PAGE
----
3.5★s Your Life is Mine is the second novel by Canadian author, Nathan Ripley. Renowned documentary maker Blanche Potter has spent the last twelve years avoiding all mention of her father. In 1996, Chuck Varner killed nine people in a shooting spree in the Harlow Mall in Stilford, California, before turning the gun on himself. Known to few is that he took along Blanche, then seven years old, to witness this. Now, over twenty years later, Blanche learns that her estranged mother, Crissy, another disciple of Chuck Varner’s cult, has been shot dead, supposedly in a home invasion. Blanche has had a recent visit from Crissy, who was insisting Blanche needed to return for “the next one”, so she is sceptical of the stated circumstances of Crissy’s death: she knows what this news really means. Blanche goes back to the trailer park in Stilford, the scene of her years of indoctrination before she rejected her parents’ teachings, to see if she can prevent a lot more people dying. Not much real detail is given about Chuck Varner’s murderous cult, and what Blanche endured with her parents is similarly vague. But Blanche does carry a deep guilt, the revelation of which is a jaw-dropping moment. Some aspects of the story don’t sit quite right: at first Blanche’s genuine response to events is quite believable but, given her upbringing, she is perhaps a little too trusting. Also requiring a major suspension of disbelief is the police interview in which a detainee is shot. This is not a mystery where the killer can be picked from a list of suspects, although readers may be wondering about some characters as their true nature becomes apparent. While the narrative from the perspective of the unnamed murderer may help the reader eliminate some suspects, trying to guess his identity is a highly unsatisfying undertaking as he does not feature among the named characters, appearing only in the last twenty pages. Blanche’s backstory is filled in with flashbacks to her youth and extracts from a book written about the shootings. There is plenty of action leading to an exciting climax but the characters seem a bit flat and the build-up of tension does not have the urgency it ought to: the potential is not quite realised. This unbiased review is from an uncorrected proof copy provided by NetGalley and Atria Books.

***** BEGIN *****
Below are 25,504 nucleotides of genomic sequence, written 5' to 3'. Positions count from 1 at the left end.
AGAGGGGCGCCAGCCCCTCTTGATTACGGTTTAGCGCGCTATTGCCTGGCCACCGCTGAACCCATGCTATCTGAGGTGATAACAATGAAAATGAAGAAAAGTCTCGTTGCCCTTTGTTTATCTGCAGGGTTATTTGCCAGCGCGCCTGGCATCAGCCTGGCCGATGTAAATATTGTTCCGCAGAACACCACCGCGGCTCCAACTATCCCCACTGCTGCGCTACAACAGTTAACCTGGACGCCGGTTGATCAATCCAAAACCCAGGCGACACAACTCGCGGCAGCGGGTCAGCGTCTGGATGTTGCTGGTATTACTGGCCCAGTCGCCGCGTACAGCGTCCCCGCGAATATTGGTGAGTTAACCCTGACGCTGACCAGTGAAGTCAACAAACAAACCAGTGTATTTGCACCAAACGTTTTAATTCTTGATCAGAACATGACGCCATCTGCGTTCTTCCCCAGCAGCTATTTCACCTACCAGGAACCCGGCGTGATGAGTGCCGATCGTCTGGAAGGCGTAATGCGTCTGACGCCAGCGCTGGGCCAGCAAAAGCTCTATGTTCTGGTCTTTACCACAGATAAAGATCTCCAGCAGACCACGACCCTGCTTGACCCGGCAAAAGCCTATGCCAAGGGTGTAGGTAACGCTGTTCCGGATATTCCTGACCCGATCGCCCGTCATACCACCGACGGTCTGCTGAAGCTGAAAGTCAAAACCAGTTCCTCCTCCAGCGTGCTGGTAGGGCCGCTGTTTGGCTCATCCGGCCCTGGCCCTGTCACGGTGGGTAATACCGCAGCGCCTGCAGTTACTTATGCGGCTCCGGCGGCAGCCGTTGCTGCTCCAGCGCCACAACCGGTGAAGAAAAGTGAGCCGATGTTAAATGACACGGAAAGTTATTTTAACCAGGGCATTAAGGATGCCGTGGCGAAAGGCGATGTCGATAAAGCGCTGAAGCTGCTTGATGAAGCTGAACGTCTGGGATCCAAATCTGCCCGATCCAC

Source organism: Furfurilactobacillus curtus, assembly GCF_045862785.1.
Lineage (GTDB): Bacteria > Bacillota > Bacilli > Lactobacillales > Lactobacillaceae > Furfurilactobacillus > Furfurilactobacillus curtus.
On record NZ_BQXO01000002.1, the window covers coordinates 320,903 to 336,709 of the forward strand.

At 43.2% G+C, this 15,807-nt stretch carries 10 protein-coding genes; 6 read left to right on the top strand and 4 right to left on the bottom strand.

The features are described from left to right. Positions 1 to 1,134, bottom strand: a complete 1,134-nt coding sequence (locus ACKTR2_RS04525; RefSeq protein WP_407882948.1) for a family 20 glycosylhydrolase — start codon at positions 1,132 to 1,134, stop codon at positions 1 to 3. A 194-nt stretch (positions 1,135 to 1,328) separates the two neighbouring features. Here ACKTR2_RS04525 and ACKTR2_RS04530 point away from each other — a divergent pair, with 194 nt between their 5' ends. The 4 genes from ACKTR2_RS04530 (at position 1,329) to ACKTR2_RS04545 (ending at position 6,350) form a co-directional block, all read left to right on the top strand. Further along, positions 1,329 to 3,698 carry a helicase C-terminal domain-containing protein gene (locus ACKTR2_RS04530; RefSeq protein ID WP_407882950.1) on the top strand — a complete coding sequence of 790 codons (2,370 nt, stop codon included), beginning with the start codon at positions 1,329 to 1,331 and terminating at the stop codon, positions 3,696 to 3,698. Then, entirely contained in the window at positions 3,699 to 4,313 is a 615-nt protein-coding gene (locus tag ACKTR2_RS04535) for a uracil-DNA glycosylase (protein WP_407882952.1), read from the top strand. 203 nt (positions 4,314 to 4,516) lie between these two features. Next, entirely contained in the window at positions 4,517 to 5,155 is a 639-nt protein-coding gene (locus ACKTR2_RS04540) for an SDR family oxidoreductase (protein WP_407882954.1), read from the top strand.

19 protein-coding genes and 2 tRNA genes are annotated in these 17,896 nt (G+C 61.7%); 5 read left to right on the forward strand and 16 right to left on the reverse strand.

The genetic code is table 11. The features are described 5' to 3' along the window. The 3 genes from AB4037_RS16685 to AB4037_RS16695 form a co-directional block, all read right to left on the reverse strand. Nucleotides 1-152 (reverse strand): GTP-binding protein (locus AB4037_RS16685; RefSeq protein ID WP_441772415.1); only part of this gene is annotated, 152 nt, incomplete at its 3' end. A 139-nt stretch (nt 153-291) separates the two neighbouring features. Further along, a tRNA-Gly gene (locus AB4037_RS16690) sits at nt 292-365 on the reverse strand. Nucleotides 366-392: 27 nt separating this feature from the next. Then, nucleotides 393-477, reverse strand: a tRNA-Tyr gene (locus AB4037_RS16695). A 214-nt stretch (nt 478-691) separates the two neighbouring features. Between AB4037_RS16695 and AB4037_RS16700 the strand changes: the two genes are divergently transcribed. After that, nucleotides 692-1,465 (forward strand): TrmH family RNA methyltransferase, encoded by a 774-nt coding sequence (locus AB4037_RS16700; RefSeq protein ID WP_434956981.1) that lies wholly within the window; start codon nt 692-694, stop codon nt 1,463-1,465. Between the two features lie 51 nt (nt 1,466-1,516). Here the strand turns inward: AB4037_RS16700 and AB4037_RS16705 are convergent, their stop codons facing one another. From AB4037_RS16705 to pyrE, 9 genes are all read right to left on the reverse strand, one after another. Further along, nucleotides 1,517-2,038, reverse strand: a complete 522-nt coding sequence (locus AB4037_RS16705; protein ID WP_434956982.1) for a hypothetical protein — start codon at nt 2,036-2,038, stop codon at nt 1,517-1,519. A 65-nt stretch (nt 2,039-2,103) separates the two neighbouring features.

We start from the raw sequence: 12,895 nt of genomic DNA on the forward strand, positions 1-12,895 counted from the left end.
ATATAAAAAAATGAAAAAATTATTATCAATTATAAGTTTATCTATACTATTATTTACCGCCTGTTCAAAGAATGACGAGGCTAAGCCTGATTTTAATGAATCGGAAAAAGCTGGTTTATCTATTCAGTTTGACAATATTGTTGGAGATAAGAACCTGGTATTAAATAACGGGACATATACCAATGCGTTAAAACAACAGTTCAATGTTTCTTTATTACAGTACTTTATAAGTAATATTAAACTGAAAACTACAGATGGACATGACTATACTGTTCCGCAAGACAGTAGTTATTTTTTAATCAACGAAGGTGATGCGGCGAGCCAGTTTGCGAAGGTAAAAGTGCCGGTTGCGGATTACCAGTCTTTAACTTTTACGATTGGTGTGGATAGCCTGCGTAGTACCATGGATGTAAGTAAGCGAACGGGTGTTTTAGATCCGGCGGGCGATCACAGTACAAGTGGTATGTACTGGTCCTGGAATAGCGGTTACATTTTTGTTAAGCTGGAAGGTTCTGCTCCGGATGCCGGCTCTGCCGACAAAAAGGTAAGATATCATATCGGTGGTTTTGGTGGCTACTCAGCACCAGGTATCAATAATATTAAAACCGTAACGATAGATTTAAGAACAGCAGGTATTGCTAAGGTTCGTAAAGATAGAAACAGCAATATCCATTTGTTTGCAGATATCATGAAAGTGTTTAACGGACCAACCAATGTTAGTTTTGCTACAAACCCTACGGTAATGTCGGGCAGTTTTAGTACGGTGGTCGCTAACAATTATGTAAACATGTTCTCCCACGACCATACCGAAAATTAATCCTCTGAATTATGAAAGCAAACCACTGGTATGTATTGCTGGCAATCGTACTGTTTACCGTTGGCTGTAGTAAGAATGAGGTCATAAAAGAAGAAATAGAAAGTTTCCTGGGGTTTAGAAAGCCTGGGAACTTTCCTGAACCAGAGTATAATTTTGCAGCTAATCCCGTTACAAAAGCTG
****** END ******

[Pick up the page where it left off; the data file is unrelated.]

JennaLee1023 4 days ago
Overall I would have to give this one 2.5 stars. It took me THREE WEEKS to read this. I was just not that into it. It seemed to have started off a little slow, then picked up around the halfway point. I was able to read the last half in a little more than a day. I think that if I were a bit more focused I would have enjoyed it a little more. I am not saying that this was a bad book at all. It just didn't really capture my attention from the get-go. Since it was a slow start and the ending was a little abrupt, it is not my favorite book of the year. I didn't really love the characters. There were too many insignificant ones who just took up time and space. It was a bit much for me if I am being honest. Cults are super interesting and if you enjoy thrillers and all of that suspenseful stuff, you will probably enjoy Your Life is Mine. I will probably try to reread this one in the future when I can actually focus on the story.
Twink 4 days ago